OK Day is observed next on Saturday, March 23rd, 2024 (173 days from today).
Have you ever known the origin of OK Day? If you are trying to figure out the origin of this day OK, is also spelled as okay, O.K., or ok, could be the most used word around the world. OK has become one of the most versatile words.
The origin of OK Day
March 23, 1839 is the first time to publish the word “O.K.” in The Boston Morning. Its meaning is all correct but there is a popular slang misspelling, “oll korrect”. OK is steadily made its way into the everyday speech of Americans.
Allan Metcalf who is the author of OK, The Improbable Story of America's Greatest Word, created OK Day and was first held in 2011. Metcalf said that "OK" may be one of the most important American words.
How "OK" become national vernacular?
OK has become the national versatile word in the English Language—as used today, it can mean everything from “just fantastic” to “out of bodily danger”. It is believed that this word was first used in the 1830s as a slang word, especially by young and educated people, who misspelled words intentionally and then abbreviated them. OK meaning is "oll korrect," a misspelling of "all correct." Other slang words were "KY", its meaning were "no use"; "KG" standing for "know go", with meaning “no go"; and "OW," standing for “all right” but misspelling is oll wright. The word first appeared in The Boston Morning Post on March 23, 1839, explaining why OK Day takes place when it does.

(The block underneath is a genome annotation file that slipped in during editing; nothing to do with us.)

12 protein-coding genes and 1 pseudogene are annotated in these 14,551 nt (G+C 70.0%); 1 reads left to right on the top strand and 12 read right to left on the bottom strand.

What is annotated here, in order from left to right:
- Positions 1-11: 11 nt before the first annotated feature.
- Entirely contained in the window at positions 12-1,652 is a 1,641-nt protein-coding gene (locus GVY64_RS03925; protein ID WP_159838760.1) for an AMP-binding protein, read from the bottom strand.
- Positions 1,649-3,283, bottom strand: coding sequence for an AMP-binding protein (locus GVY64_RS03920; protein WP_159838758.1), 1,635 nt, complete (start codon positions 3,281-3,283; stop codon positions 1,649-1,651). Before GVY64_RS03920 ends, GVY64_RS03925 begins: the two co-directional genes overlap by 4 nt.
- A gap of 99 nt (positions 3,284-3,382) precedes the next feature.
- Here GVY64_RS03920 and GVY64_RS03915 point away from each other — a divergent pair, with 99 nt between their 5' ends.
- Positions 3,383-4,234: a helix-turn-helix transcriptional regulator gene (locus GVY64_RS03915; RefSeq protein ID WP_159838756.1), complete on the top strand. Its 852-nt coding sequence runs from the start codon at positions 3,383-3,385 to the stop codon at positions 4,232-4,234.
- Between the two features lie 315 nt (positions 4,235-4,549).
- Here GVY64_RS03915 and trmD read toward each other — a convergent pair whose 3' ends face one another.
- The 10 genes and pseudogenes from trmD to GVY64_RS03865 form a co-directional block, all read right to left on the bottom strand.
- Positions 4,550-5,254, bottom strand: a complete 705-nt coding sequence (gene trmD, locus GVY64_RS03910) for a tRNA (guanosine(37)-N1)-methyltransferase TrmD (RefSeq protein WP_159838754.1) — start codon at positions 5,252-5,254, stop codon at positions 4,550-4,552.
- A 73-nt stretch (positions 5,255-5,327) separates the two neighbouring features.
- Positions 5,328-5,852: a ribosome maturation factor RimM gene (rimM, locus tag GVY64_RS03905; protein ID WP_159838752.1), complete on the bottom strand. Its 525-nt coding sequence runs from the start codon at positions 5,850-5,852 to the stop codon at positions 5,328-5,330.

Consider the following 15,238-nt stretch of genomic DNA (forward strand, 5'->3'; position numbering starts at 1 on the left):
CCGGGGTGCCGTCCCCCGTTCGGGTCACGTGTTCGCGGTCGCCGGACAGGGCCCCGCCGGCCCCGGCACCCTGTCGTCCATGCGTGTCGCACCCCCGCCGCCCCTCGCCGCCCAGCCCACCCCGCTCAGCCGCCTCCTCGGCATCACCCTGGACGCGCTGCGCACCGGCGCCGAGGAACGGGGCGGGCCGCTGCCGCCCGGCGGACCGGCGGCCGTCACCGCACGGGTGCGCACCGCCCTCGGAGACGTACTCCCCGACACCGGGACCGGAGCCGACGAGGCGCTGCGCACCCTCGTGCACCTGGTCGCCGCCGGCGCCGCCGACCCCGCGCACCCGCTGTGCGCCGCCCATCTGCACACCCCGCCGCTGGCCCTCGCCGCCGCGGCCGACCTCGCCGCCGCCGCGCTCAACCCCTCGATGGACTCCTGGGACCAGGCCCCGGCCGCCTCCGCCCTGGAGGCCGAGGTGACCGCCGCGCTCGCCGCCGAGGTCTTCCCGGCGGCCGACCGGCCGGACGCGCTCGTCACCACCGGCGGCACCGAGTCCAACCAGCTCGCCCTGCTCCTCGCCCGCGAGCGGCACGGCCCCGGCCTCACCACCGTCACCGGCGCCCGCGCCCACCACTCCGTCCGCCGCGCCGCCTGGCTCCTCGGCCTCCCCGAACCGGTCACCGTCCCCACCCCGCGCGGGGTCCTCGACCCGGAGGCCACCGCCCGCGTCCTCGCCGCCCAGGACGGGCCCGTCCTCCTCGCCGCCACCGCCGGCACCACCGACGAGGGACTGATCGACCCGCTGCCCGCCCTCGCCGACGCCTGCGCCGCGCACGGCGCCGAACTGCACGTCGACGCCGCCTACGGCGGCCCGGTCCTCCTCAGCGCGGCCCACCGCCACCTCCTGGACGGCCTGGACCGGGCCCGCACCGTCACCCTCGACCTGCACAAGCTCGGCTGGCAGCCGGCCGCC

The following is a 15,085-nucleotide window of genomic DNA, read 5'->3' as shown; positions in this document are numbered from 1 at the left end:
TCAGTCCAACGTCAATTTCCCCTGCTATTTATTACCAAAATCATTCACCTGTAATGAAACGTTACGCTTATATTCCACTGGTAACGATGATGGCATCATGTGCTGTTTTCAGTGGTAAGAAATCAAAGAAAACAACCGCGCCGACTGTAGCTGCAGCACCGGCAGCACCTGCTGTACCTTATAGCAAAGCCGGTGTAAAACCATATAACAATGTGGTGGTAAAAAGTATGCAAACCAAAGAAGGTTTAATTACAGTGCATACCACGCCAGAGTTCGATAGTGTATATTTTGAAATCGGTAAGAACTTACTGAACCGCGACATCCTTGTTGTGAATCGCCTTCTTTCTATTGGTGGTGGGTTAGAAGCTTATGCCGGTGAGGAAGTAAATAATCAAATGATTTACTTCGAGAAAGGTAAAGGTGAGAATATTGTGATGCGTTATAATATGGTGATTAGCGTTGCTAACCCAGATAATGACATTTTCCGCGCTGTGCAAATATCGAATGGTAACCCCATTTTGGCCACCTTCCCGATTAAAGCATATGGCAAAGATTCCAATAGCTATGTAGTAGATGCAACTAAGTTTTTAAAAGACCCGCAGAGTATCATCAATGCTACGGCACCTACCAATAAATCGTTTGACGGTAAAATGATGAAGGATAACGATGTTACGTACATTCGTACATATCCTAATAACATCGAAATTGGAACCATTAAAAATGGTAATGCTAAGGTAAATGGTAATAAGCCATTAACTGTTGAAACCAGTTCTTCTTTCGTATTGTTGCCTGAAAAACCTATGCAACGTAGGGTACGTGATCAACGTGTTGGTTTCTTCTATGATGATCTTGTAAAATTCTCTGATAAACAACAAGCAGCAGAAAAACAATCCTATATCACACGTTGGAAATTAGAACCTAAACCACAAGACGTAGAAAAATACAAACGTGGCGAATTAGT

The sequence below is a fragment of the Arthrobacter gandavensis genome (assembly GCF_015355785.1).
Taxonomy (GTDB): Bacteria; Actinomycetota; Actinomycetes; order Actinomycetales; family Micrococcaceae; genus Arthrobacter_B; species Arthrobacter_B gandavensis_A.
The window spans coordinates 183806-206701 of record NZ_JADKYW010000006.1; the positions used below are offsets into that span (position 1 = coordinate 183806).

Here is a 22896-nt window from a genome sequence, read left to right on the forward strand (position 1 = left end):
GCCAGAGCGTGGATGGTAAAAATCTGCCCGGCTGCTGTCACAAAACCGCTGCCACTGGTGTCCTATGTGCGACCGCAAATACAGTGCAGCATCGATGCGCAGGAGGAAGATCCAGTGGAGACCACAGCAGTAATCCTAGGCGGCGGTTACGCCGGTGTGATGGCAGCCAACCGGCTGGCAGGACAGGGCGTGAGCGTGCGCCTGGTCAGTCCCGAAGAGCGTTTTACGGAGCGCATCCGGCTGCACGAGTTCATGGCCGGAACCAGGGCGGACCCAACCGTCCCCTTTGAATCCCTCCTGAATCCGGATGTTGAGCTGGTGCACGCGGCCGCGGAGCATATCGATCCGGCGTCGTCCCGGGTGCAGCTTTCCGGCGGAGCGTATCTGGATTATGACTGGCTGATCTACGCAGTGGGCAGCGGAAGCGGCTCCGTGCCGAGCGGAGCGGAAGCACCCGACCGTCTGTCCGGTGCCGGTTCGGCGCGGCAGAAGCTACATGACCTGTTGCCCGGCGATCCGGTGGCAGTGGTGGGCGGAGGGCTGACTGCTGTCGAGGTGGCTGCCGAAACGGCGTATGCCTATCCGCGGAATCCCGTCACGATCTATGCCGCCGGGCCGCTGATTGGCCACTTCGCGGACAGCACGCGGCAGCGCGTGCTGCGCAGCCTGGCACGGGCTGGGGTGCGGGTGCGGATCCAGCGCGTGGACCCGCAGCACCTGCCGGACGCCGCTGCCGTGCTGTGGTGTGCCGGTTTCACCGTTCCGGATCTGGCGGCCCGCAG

How to Observe OK Day
Celebrate this day by using the word "OK" as much as possible, okay? You can even use phrases that are similar to it, such as "okie dokie”. You could also learn more about the word by reading Allan Metcalf's OK: The Improbable Story of America's Greatest Word.
ObservedOK Day has been observed annually on March 23rd.
Wednesday, March 23rd, 2022
Thursday, March 23rd, 2023
Saturday, March 23rd, 2024
Sunday, March 23rd, 2025
Monday, March 23rd, 2026